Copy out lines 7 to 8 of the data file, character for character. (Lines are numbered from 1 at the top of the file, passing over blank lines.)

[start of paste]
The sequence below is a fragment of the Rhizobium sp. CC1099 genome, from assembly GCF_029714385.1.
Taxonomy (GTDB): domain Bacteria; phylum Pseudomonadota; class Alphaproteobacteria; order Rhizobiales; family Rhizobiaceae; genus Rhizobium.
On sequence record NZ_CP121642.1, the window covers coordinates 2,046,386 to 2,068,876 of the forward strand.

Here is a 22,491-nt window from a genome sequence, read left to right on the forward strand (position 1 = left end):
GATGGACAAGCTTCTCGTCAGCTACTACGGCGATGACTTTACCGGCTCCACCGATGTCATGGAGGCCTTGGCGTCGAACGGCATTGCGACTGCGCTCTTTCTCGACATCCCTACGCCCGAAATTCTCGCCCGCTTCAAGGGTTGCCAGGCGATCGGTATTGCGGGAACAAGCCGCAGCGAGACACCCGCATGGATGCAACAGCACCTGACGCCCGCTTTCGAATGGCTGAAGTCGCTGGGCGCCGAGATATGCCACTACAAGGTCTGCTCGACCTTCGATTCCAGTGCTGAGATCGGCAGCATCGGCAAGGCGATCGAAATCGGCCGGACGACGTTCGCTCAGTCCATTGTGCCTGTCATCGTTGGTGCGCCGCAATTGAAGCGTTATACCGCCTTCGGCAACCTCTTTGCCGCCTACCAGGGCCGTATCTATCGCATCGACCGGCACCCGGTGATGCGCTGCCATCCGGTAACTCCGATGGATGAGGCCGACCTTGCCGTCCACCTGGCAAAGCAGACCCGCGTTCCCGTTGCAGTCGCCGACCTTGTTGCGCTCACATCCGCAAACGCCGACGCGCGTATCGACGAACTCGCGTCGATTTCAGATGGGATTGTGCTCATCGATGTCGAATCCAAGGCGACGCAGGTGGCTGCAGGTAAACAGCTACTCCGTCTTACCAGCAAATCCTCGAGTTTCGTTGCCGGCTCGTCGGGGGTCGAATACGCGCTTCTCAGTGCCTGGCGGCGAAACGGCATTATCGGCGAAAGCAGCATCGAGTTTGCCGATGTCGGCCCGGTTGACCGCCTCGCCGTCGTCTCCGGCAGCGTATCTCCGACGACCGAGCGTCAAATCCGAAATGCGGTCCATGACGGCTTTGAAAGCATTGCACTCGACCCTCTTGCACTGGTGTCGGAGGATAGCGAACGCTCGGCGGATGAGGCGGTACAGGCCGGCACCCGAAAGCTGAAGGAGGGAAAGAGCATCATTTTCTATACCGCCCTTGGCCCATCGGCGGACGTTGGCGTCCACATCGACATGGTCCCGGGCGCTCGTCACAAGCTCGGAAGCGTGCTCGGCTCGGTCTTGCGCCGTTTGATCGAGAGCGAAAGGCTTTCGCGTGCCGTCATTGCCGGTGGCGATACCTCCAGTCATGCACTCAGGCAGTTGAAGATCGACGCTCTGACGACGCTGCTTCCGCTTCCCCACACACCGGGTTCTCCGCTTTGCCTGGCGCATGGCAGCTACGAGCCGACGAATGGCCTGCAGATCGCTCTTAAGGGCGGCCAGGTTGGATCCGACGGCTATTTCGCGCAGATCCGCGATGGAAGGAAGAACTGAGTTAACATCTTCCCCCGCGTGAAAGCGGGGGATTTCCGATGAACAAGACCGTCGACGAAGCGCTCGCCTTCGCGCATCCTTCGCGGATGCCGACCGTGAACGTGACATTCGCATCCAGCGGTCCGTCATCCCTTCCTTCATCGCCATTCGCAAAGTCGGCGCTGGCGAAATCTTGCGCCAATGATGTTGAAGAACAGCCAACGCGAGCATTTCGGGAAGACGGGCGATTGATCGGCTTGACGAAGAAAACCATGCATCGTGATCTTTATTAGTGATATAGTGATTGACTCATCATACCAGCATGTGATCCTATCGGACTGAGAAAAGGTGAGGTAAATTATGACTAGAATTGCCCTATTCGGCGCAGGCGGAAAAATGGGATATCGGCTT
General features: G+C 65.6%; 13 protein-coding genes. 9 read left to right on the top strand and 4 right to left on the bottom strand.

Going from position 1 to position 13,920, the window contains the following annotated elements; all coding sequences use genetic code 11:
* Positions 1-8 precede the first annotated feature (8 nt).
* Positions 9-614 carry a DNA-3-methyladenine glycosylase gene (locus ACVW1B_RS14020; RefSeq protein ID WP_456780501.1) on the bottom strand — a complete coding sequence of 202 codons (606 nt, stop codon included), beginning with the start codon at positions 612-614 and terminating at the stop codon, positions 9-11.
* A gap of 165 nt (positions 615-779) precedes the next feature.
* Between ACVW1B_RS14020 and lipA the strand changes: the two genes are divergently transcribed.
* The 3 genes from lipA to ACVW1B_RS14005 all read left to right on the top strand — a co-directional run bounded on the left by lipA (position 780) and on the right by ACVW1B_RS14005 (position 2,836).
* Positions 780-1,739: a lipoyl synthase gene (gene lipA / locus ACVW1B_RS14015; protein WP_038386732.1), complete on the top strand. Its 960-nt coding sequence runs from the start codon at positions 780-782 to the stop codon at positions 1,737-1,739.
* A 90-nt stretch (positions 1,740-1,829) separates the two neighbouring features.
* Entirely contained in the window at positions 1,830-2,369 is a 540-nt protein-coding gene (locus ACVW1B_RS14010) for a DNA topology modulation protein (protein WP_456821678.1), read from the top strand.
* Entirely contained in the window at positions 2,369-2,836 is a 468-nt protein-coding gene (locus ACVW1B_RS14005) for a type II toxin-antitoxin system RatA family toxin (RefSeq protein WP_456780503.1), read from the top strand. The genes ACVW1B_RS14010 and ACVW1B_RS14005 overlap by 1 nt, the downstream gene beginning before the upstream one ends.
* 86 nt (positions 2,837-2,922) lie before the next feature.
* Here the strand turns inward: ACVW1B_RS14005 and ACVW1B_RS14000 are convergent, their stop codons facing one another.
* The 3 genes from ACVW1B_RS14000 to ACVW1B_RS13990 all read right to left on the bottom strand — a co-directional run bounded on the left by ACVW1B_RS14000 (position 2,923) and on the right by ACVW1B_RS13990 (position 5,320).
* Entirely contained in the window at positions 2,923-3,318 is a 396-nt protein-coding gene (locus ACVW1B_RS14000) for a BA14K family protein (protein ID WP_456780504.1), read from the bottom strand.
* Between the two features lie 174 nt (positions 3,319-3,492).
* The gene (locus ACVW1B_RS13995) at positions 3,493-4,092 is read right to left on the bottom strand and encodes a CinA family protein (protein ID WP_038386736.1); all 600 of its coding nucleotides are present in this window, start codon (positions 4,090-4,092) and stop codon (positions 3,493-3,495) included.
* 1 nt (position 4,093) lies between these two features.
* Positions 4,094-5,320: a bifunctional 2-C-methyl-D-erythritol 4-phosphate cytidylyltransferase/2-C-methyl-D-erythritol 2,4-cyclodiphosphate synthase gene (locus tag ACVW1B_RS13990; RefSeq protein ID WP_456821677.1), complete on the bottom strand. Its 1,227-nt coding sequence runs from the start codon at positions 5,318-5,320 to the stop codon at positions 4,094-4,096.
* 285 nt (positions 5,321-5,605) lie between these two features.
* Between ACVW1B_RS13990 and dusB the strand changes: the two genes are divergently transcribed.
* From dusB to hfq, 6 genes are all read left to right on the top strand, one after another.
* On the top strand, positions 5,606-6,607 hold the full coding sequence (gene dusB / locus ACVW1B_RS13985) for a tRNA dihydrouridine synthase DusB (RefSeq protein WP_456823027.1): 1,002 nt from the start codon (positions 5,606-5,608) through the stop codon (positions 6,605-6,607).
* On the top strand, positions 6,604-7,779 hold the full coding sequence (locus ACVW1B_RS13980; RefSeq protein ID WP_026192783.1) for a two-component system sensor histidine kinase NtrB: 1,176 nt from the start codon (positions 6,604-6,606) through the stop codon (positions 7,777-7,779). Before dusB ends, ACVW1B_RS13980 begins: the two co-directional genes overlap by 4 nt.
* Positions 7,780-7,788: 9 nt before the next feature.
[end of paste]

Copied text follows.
Going from position 1 to position 13,920, the window contains the following annotated elements; all coding sequences use genetic code 11:
* Positions 1-8 precede the first annotated feature (8 nt).